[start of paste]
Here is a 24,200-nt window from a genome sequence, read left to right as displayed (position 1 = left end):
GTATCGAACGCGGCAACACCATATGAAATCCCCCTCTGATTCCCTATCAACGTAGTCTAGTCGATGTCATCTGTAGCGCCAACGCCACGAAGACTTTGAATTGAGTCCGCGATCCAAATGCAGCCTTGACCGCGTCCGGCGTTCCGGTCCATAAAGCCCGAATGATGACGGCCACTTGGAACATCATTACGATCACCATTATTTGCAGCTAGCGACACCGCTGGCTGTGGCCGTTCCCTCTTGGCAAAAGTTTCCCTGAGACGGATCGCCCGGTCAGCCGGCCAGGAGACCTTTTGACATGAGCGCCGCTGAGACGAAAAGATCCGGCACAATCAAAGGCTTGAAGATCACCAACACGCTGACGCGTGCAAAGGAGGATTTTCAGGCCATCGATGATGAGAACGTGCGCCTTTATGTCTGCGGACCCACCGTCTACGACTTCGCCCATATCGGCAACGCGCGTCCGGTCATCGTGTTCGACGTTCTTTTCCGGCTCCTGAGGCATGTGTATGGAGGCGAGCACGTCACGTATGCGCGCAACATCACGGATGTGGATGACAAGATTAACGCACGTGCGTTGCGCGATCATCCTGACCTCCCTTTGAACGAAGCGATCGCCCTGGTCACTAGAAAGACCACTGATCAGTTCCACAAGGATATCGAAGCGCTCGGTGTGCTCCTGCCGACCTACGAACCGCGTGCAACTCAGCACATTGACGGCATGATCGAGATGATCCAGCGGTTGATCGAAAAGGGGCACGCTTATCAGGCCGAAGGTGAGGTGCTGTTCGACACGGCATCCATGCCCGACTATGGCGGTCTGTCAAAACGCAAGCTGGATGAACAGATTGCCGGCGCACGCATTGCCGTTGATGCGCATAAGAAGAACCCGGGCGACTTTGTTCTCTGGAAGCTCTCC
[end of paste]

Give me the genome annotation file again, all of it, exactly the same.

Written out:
Here is a 24,200-nt window from a genome sequence, read left to right as displayed (position 1 = left end):
GTATCGAACGCGGCAACACCATATGAAATCCCCCTCTGATTCCCTATCAACGTAGTCTAGTCGATGTCATCTGTAGCGCCAACGCCACGAAGACTTTGAATTGAGTCCGCGATCCAAATGCAGCCTTGACCGCGTCCGGCGTTCCGGTCCATAAAGCCCGAATGATGACGGCCACTTGGAACATCATTACGATCACCATTATTTGCAGCTAGCGACACCGCTGGCTGTGGCCGTTCCCTCTTGGCAAAAGTTTCCCTGAGACGGATCGCCCGGTCAGCCGGCCAGGAGACCTTTTGACATGAGCGCCGCTGAGACGAAAAGATCCGGCACAATCAAAGGCTTGAAGATCACCAACACGCTGACGCGTGCAAAGGAGGATTTTCAGGCCATCGATGATGAGAACGTGCGCCTTTATGTCTGCGGACCCACCGTCTACGACTTCGCCCATATCGGCAACGCGCGTCCGGTCATCGTGTTCGACGTTCTTTTCCGGCTCCTGAGGCATGTGTATGGAGGCGAGCACGTCACGTATGCGCGCAACATCACGGATGTGGATGACAAGATTAACGCACGTGCGTTGCGCGATCATCCTGACCTCCCTTTGAACGAAGCGATCGCCCTGGTCACTAGAAAGACCACTGATCAGTTCCACAAGGATATCGAAGCGCTCGGTGTGCTCCTGCCGACCTACGAACCGCGTGCAACTCAGCACATTGACGGCATGATCGAGATGATCCAGCGGTTGATCGAAAAGGGGCACGCTTATCAGGCCGAAGGTGAGGTGCTGTTCGACACGGCATCCATGCCCGACTATGGCGGTCTGTCAAAACGCAAGCTGGATGAACAGATTGCCGGCGCACGCATTGCCGTTGATGCGCATAAGAAGAACCCGGGCGACTTTGTTCTCTGGAAGCTCTCC